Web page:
In an example of how certain categories of antiques and collectibles can rise and fall quickly, the market for gold coins is undergoing gyrations because of volatility in global commodity prices for the precious metal, according to a recent Wall Street Journal article.
Because of the runup in the price of gold over the past year, many speculators have jumped into the gold coin market, hoping to use these coins as a bet on the price of gold, or a hedge against inflation. But when the price of gold dipped in the past month, the values of many gold coins sank quickly. And many older collectible coins, according to the article, are trading at only slightly above thir “melt value,” or the value of their gold content if melted down.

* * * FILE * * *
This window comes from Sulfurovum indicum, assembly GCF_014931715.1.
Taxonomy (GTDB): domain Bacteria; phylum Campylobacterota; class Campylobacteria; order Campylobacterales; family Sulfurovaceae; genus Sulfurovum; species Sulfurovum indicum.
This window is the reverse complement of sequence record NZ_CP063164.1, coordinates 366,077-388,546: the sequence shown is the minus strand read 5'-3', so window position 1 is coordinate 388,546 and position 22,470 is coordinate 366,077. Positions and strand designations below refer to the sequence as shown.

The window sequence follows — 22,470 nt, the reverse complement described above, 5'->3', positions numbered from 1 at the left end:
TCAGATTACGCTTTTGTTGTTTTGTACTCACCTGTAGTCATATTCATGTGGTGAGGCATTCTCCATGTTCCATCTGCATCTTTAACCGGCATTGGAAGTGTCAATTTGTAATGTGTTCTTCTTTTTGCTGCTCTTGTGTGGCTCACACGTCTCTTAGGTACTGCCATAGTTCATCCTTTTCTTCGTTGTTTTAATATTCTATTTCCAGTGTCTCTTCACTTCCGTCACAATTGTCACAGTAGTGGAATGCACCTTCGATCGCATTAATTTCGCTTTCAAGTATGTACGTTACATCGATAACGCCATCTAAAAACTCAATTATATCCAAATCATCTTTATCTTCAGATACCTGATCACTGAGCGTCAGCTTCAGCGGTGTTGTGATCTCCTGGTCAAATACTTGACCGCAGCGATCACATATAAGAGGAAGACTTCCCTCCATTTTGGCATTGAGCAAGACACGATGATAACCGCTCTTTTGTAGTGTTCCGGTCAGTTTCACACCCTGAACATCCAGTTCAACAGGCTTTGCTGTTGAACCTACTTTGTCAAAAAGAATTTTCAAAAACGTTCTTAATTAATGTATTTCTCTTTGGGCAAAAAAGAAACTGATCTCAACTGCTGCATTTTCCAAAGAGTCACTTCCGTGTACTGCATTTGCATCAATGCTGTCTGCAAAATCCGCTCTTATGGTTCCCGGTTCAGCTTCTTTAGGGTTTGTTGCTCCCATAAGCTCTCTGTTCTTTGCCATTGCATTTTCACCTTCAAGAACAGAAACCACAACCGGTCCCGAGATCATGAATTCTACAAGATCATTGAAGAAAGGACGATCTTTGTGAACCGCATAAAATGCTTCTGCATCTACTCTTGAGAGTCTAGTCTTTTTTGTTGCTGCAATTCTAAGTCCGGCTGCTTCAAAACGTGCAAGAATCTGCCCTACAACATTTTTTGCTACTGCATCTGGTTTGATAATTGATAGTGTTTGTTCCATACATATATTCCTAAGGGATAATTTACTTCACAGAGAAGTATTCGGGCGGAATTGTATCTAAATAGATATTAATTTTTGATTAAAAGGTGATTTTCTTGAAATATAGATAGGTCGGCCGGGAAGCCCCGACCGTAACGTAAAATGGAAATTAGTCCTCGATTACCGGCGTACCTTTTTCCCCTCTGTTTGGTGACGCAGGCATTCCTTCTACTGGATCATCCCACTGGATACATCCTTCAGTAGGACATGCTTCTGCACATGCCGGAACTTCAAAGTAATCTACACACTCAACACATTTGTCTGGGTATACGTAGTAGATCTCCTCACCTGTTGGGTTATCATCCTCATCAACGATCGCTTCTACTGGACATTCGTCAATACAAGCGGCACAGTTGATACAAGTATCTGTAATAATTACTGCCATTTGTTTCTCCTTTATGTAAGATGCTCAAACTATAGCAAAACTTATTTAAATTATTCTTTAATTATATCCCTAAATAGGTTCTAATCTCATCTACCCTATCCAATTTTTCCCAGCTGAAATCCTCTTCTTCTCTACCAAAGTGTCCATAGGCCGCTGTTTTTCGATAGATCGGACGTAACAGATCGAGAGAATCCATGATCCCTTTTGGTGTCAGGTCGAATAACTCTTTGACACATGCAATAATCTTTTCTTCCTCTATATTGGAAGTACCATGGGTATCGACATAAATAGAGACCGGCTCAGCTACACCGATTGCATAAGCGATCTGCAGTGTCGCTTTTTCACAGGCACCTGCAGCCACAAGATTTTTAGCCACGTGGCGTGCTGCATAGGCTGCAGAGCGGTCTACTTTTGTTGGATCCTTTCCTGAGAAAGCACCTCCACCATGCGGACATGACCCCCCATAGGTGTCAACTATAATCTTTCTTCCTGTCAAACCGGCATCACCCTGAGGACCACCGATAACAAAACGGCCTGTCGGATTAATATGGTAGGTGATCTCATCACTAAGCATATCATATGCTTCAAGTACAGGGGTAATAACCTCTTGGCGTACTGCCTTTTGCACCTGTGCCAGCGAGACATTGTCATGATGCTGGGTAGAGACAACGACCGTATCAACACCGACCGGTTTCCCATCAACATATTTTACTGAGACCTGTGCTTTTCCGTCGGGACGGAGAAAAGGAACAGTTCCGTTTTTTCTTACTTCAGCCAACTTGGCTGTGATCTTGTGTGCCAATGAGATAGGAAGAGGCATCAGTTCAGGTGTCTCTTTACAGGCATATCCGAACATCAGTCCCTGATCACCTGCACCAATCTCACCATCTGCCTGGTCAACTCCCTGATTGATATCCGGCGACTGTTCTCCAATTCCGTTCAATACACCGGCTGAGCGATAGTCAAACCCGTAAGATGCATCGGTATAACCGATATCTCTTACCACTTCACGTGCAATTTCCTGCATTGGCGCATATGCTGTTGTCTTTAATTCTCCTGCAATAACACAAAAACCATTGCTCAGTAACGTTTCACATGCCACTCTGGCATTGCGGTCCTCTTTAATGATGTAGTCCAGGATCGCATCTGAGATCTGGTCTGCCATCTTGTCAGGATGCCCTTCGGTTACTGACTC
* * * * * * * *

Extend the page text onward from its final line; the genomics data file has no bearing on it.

This despite the fact that experts say older, rarer coins tend to hold their value better when the price of gold falls (because they still have collectible value). But that didn’t happen this time.
The recent ups and downs in world gold prices have created a couple of other phenomenon: the rise of fraudulent schemes where companies advertise and sell “layered” gold coins with little actual gold content at high prices; and the softening of the market for traditional collector coins such as the $20 Double Eagle (shown here) as investor attention focuses on the new U.S. Bald Eagle commemorative coins and similar issues from other countries.
Moral #1 of the story: antiques and collectibles values can rise and fall, often for reasons you can’t predict in advance. Moral #2: be sure to be clear on why you’re collecting. For the fun of it or as an investment? Ideally it would be both, but recall that over time many categories of antiques and collectibles have lagged the overall market, while others have done quite well. And in either case, there can be long periods when values can be either very up, or very down.